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Book Jacket

Trade Paperback
400 pages
May 2007
Tyndale House Publishers

Willow Springs

by Jan Watson

Review  |   Author Bio  |  Read an Excerpt


Willow Springs is the sequel to Jan Watson’s first novel, Troublesome Creek. Even though it is a sequel, Willow Springs stands on its own because of its distinctive characters. This is a romance story that takes place in a small town during the Victorian era, following the struggles of Copper Brown Corbett, a backwoods mountain girl, as she tries to adjust to married life, family, and new surroundings. Although she seems childish at first, as challenges arise Copper proves herself to be a spirited heroine, and her faith in God is easily seen as she meets those challenges.

However, the book is weighed down by lengthy descriptions of clothing, and a plot that wanders. Issues of importance are brought up (such as a possible family secret of which Copper is unaware, but others know) and are then never resolved. Or problems are brought up and resolved too easily, such as the strained relationship between Copper and her sister-in-law. The book does handle delicate issues like pregnancy and childbirth very skillfully, conveying the emotion and stress without being graphic. For those who like historical romance, Willow Springs is entertaining, but certainly not the potential classic it could be. – Jessica Becker, Christian Book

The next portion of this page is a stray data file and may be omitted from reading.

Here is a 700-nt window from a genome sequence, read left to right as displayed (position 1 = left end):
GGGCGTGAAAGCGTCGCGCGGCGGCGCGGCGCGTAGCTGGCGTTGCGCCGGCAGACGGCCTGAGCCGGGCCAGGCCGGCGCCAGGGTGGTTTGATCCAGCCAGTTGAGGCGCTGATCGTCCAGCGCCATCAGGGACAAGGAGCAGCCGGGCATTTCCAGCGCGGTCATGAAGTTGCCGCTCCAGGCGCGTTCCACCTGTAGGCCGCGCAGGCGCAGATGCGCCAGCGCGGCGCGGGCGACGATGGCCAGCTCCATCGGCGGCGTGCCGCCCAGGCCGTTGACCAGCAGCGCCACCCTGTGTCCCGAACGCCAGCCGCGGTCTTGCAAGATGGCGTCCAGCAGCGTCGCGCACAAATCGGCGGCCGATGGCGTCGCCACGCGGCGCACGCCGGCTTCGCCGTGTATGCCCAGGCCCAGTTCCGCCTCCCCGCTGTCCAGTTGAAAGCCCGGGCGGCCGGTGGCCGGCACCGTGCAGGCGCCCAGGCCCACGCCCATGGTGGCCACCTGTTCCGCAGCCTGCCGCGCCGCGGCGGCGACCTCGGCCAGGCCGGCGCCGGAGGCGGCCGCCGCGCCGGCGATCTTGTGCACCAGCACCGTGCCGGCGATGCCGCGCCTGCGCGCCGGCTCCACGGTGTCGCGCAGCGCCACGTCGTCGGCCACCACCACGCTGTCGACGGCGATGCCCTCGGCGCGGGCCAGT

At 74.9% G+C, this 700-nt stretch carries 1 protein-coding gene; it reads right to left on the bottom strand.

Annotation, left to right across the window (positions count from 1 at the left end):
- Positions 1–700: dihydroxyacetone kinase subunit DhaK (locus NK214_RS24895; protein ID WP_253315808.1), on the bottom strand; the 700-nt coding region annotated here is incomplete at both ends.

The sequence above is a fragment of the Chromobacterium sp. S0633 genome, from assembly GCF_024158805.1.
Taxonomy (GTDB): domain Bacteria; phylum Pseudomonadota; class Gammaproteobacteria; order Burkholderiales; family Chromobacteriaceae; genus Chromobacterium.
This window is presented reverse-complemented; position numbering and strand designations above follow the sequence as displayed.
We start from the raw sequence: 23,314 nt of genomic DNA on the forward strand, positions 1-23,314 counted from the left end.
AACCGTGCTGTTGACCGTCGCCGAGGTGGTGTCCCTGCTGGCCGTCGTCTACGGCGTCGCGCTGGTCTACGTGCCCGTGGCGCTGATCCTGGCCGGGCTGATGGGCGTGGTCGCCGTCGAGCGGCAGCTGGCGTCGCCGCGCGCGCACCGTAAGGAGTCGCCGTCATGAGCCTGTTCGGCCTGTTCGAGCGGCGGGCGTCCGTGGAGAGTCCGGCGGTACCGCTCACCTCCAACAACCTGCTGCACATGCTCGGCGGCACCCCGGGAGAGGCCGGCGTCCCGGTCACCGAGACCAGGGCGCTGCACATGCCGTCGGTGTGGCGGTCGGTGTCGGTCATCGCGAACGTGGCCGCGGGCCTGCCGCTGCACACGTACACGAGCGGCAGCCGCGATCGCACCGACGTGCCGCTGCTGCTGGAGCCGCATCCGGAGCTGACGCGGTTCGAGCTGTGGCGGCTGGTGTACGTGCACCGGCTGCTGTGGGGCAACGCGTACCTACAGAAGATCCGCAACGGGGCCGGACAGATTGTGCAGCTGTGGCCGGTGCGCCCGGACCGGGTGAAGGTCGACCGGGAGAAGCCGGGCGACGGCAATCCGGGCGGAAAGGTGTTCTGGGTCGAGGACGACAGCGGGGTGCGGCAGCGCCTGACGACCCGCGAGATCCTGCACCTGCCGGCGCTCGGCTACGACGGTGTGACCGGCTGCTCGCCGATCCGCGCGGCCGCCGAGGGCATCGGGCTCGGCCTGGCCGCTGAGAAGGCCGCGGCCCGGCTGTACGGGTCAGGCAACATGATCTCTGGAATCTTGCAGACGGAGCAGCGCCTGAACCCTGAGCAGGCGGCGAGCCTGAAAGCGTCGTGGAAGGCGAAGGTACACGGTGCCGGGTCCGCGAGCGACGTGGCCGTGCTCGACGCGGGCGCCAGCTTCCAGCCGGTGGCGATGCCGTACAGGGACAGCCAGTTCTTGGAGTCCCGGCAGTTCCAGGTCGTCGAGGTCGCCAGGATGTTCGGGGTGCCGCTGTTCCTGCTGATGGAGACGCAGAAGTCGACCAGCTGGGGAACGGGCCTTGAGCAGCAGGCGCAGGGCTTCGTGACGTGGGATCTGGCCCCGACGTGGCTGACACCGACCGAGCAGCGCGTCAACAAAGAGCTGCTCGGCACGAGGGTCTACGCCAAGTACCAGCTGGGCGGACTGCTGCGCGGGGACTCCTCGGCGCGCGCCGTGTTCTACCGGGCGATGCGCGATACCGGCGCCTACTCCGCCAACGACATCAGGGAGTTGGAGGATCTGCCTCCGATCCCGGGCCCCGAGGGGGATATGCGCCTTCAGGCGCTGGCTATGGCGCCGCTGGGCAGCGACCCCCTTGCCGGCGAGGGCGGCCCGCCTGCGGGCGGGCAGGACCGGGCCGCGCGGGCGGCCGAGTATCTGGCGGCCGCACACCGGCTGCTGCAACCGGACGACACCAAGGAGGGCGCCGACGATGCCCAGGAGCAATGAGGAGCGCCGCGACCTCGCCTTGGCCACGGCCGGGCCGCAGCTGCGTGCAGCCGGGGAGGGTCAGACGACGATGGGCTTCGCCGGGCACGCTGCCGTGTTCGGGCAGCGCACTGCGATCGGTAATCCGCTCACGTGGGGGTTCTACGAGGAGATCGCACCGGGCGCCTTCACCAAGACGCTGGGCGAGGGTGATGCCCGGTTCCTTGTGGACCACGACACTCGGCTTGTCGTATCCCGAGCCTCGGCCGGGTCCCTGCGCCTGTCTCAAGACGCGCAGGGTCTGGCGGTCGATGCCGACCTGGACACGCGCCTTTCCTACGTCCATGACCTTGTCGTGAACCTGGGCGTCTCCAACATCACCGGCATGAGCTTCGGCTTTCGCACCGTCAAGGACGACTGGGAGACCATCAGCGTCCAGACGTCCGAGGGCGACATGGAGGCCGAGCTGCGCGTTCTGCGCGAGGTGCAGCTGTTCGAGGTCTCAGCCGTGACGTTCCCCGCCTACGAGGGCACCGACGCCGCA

Book Jacket:

The mountains she loved—her mountains—were behind her now.

Following a whirlwind courtship, seventeen-year-old Copper Brown finds herself living in the bustling city of Lexington, Kentucky, far away from her beloved mountain home, newly married to a man she barely knows. After running free on Troublesome Creek, Copper finds it difficult to adjust to city life and the demands of being a lady.

Her new husband, Simon Corbett, is a busy medical doctor with a thriving practice and little time for the young woman he swept away from her home and family. Only when she begins to help Simon with his practice does Copper start to feel at peace with her husband and her new home. But neither of them could predict the tragedy that will change their lives forever. . .